“Dear Lord, please help us.” Benjamin was praying in silence.

Then one of the soldiers took a step and looked at them holding their packs.

“What’s in those packs?” one of the Japanese soldiers asked. He spoke little English.

“Clothes.” Ramon said automatically and bowed. Everyone bowed too. In his nervousness, he forgot about the corned beef that they exchanged with the American soldiers a few days ago. Within minutes after he said “Clothes”, he remembered the corned beef suddenly. He felt sweats running down his shirt. He tried to remain calm.

The soldiers looked at them up and down again and decided they looked harmless. The content of the packs was forgotten.

One of the Japanese soldiers said in a very stern voice, “Drop down those packs and go over there.” They looked where he was pointing. He was pointing to the farther side of the building with a clearing.

Slowly Ramon obediently dropped his pack and everyone followed his lead. They put down their belongings on the ground. “That was a close call,” he thought. At least for now, the storm has past.

Pointing to one side of the building, another soldier said, “No. Bring your things to that side of the building instead and hurry up.” They turned to where he was pointing then looked at each other and nervously picked up all their packs.

As they were taking their belongings to the other side of the building, Delfin whispered to Benjamin, “What are they going to do to us? They can’t seem to make up their mind.”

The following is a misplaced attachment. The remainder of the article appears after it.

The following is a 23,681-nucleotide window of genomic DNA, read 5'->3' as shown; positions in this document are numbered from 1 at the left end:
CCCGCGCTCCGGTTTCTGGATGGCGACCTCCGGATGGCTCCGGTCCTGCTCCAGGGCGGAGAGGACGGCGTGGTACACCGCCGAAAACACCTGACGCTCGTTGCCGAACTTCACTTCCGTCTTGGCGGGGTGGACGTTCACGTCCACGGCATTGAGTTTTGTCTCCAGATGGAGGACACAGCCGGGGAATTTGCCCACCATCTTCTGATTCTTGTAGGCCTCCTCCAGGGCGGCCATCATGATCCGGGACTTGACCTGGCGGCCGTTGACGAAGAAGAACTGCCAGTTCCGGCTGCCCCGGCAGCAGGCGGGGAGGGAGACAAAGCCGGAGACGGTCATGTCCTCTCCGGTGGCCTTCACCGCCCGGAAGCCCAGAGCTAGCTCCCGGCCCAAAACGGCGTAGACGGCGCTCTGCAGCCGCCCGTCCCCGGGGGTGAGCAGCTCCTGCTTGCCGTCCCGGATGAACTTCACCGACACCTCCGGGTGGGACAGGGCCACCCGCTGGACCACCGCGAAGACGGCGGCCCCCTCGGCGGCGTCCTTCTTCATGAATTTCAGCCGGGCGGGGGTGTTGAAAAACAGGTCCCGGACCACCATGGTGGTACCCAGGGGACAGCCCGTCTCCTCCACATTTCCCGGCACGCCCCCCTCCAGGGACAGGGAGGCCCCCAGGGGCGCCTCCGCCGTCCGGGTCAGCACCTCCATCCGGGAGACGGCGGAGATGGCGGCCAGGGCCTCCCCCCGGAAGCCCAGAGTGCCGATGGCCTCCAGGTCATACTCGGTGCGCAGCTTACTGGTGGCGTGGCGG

Benjamin answered, “I have no idea but I don’t like it, whatever it is.”

Ramon said to the six of them, “What can they do to us? We are civilians. We are not soldiers. Just do what they want us to do. Hopefully, they will not harm us.”

“Get moving. Get moving. We do not have all day.” Another one of the Japanese soldiers barked.

“Follow me,” the ringleader said. They did not know what to do. They looked at each other and without saying a word, started following the ringleader. They had no choice.

Benjamin started wondering what the soldiers were up to. Are these soldiers about to kill them? What would happen if they did? “God, please help us.” He prayed again.

They got to the other side of the building and came upon a battlefield which was littered with corpses, wrecked trucks, guns, cartridges, maps and backpacks all strewn everywhere. Some of the bodies were on top of each other. The sight was unbelievable. The stench of the dead bodies in the tropical heat was awful. They wiggled their nose and covered their mouth. Some of the dead bodies were covered with flies and then the flies tried to land on their faces. They shooed them away quickly.

There were hundreds of men, in various conditions of carnage, young men in their late teens and early twenties all bloodied and lifeless. There were huge abdominal gashes, some with buried or protruded shrapnel. Some have severed arms. Others lost their legs. Some had disfigured faces and mutilated bodies. Some had their skull opened probably with bayonets or samurai swords. There were bullet holes and dried blood all over their bodies. Some of the dead had their eyes open and thousands of flies buzzed and maggots started swarming around the bodies. It was a gruesome sight.